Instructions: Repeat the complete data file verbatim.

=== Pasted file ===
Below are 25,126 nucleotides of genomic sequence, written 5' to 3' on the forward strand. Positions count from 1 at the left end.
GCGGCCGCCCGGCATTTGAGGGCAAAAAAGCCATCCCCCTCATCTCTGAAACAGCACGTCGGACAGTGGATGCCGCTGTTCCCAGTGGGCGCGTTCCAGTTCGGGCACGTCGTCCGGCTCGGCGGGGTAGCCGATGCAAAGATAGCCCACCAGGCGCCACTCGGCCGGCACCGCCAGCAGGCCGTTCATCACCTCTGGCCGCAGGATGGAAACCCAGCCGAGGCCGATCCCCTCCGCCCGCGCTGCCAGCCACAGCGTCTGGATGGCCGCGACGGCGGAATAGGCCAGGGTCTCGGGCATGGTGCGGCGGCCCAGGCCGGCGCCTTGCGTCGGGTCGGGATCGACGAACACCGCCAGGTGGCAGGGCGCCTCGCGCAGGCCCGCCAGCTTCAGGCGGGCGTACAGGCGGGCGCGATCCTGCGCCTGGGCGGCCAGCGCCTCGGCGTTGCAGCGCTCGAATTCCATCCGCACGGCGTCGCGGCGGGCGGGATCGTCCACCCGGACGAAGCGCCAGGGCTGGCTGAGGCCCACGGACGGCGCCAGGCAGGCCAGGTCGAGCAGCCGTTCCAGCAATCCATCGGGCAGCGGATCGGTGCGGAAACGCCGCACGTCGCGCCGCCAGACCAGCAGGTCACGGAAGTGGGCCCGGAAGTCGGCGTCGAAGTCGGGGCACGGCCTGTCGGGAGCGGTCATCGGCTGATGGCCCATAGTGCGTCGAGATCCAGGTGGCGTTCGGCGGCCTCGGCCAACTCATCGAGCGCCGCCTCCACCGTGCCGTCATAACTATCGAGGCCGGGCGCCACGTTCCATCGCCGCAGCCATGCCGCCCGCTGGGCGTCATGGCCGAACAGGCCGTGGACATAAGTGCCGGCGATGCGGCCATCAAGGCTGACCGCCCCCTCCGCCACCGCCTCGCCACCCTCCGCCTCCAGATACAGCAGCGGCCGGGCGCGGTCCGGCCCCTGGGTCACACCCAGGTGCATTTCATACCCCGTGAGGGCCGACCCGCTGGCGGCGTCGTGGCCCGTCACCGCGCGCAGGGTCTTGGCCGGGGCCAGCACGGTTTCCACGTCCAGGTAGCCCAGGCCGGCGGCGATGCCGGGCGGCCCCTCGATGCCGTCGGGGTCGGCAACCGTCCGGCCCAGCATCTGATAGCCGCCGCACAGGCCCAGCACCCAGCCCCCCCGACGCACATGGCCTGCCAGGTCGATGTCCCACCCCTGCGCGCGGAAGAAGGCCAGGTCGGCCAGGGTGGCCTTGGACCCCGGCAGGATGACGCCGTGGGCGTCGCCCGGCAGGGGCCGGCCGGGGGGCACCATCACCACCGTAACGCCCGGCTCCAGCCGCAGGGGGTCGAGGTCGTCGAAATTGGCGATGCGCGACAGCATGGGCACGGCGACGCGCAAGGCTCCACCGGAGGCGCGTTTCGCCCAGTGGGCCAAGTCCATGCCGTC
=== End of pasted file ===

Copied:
Below are 25,126 nucleotides of genomic sequence, written 5' to 3' on the forward strand. Positions count from 1 at the left end.
GCGGCCGCCCGGCATTTGAGGGCAAAAAAGCCATCCCCCTCATCTCTGAAACAGCACGTCGGACAGTGGATGCCGCTGTTCCCAGTGGGCGCGTTCCAGTTCGGGCACGTCGTCCGGCTCGGCGGGGTAGCCGATGCAAAGATAGCCCACCAGGCGCCACTCGGCCGGCACCGCCAGCAGGCCGTTCATCACCTCTGGCCGCAGGATGGAAACCCAGCCGAGGCCGATCCCCTCCGCCCGCGCTGCCAGCCACAGCGTCTGGATGGCCGCGACGGCGGAATAGGCCAGGGTCTCGGGCATGGTGCGGCGGCCCAGGCCGGCGCCTTGCGTCGGGTCGGGATCGACGAACACCGCCAGGTGGCAGGGCGCCTCGCGCAGGCCCGCCAGCTTCAGGCGGGCGTACAGGCGGGCGCGATCCTGCGCCTGGGCGGCCAGCGCCTCGGCGTTGCAGCGCTCGAATTCCATCCGCACGGCGTCGCGGCGGGCGGGATCGTCCACCCGGACGAAGCGCCAGGGCTGGCTGAGGCCCACGGACGGCGCCAGGCAGGCCAGGTCGAGCAGCCGTTCCAGCAATCCATCGGGCAGCGGATCGGTGCGGAAACGCCGCACGTCGCGCCGCCAGACCAGCAGGTCACGGAAGTGGGCCCGGAAGTCGGCGTCGAAGTCGGGGCACGGCCTGTCGGGAGCGGTCATCGGCTGATGGCCCATAGTGCGTCGAGATCCAGGTGGCGTTCGGCGGCCTCGGCCAACTCATCGAGCGCCGCCTCCACCGTGCCGTCATAACTATCGAGGCCGGGCGCCACGTTCCATCGCCGCAGCCATGCCGCCCGCTGGGCGTCATGGCCGAACAGGCCGTGGACATAAGTGCCGGCGATGCGGCCATCAAGGCTGACCGCCCCCTCCGCCACCGCCTCGCCACCCTCCGCCTCCAGATACAGCAGCGGCCGGGCGCGGTCCGGCCCCTGGGTCACACCCAGGTGCATTTCATACCCCGTGAGGGCCGACCCGCTGGCGGCGTCGTGGCCCGTCACCGCGCGCAGGGTCTTGGCCGGGGCCAGCACGGTTTCCACGTCCAGGTAGCCCAGGCCGGCGGCGATGCCGGGCGGCCCCTCGATGCCGTCGGGGTCGGCAACCGTCCGGCCCAGCATCTGATAGCCGCCGCACAGGCCCAGCACCCAGCCCCCCCGACGCACATGGCCTGCCAGGTCGATGTCCCACCCCTGCGCGCGGAAGAAGGCCAGGTCGGCCAGGGTGGCCTTGGACCCCGGCAGGATGACGCCGTGGGCGTCGCCCGGCAGGGGCCGGCCGGGGGGCACCATCACCACCGTAACGCCCGGCTCCAGCCGCAGGGGGTCGAGGTCGTCGAAATTGGCGATGCGCGACAGCATGGGCACGGCGACGCGCAAGGCTCCACCGGAGGCGCGTTTCGCCCAGTGGGCCAAGTCCATGCCGTC